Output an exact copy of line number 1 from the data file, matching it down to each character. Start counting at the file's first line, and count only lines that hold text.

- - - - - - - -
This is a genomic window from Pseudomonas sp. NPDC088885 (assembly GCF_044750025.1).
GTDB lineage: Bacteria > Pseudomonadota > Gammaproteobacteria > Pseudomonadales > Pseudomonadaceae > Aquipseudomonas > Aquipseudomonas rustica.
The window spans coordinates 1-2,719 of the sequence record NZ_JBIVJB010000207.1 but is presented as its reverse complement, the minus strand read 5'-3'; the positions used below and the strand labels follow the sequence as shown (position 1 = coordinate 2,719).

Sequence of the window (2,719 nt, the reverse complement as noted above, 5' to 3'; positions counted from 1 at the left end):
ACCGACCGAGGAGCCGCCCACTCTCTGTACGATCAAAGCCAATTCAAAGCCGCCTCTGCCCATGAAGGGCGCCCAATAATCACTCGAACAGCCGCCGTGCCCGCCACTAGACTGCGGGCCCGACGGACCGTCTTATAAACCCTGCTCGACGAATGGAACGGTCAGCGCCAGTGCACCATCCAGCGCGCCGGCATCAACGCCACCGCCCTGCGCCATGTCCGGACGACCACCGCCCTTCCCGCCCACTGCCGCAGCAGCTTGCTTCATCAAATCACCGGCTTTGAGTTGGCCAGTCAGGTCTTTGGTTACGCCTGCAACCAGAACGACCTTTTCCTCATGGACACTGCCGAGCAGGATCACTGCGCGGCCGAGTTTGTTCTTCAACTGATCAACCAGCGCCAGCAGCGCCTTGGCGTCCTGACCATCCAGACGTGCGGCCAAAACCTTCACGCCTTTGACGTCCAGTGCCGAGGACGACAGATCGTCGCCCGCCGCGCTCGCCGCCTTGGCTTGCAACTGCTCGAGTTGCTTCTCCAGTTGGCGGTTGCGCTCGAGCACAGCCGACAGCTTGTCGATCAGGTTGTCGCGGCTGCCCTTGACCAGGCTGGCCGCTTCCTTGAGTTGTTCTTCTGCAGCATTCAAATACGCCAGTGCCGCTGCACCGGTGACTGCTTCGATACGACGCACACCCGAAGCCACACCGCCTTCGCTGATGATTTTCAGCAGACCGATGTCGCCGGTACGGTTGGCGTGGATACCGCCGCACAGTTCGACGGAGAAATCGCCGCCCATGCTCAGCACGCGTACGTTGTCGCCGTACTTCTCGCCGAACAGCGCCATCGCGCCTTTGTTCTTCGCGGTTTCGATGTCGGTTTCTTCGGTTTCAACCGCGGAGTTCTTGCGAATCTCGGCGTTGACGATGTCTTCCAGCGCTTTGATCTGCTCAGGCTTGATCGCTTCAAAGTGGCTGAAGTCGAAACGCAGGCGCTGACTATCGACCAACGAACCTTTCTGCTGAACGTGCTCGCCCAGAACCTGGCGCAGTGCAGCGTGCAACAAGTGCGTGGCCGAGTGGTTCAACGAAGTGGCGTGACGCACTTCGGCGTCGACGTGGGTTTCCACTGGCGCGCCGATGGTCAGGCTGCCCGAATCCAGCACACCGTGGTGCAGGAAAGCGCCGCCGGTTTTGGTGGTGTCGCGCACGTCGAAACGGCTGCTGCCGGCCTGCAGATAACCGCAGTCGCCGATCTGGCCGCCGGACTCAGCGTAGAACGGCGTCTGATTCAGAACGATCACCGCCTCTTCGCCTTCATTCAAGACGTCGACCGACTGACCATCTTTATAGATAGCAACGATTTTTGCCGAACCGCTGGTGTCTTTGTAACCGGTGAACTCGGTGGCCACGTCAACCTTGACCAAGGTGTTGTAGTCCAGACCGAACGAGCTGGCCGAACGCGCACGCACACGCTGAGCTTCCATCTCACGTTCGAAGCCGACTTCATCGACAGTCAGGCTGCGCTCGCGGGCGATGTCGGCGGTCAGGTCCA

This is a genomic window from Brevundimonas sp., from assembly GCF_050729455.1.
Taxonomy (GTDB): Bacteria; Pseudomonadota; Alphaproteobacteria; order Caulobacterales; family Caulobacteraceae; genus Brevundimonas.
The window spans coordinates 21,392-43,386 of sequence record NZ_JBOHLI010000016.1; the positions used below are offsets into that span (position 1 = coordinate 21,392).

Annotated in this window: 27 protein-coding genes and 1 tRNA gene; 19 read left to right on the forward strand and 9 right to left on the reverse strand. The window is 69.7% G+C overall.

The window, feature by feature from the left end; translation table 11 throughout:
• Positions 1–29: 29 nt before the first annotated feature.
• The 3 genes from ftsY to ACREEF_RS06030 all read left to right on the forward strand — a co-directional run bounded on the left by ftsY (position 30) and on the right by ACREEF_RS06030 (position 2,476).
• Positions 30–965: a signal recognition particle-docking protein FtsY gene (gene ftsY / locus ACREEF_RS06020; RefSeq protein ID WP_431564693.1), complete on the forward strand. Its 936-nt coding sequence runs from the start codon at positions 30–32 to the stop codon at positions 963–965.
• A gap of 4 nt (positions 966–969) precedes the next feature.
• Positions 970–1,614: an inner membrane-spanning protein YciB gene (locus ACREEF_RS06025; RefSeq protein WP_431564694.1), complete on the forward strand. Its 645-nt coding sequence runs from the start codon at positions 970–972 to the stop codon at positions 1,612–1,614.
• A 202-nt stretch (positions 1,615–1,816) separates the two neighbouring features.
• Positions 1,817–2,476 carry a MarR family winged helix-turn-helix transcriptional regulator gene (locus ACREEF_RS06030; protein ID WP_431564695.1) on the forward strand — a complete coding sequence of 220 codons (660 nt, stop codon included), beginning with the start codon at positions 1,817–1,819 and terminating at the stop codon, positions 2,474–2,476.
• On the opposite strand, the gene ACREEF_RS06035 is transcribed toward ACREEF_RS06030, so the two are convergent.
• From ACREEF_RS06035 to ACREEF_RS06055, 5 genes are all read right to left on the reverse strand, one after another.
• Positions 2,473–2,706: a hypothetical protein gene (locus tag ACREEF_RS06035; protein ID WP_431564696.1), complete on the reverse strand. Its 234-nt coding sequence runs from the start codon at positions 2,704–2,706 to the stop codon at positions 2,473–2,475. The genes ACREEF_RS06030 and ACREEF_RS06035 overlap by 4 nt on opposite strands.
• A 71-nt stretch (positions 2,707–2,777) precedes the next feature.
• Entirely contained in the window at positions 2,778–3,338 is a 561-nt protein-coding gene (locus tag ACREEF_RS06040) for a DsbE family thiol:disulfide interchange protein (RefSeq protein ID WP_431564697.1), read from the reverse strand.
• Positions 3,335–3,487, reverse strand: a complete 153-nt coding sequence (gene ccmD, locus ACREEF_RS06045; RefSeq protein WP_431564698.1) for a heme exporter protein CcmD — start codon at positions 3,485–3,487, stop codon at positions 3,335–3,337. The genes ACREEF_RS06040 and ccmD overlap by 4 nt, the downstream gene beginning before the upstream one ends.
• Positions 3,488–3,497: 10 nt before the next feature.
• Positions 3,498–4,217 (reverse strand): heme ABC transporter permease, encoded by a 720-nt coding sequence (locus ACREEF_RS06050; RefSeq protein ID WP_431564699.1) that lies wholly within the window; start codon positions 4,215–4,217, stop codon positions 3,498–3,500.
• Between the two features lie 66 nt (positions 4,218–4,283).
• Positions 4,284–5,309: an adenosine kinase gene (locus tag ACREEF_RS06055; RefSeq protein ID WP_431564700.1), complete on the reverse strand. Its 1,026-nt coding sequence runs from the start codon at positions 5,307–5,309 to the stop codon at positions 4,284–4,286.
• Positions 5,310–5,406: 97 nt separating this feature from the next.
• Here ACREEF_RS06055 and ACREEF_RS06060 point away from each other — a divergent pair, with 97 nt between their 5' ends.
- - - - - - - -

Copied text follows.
This is a genomic window from Pseudomonas sp. NPDC088885 (assembly GCF_044750025.1).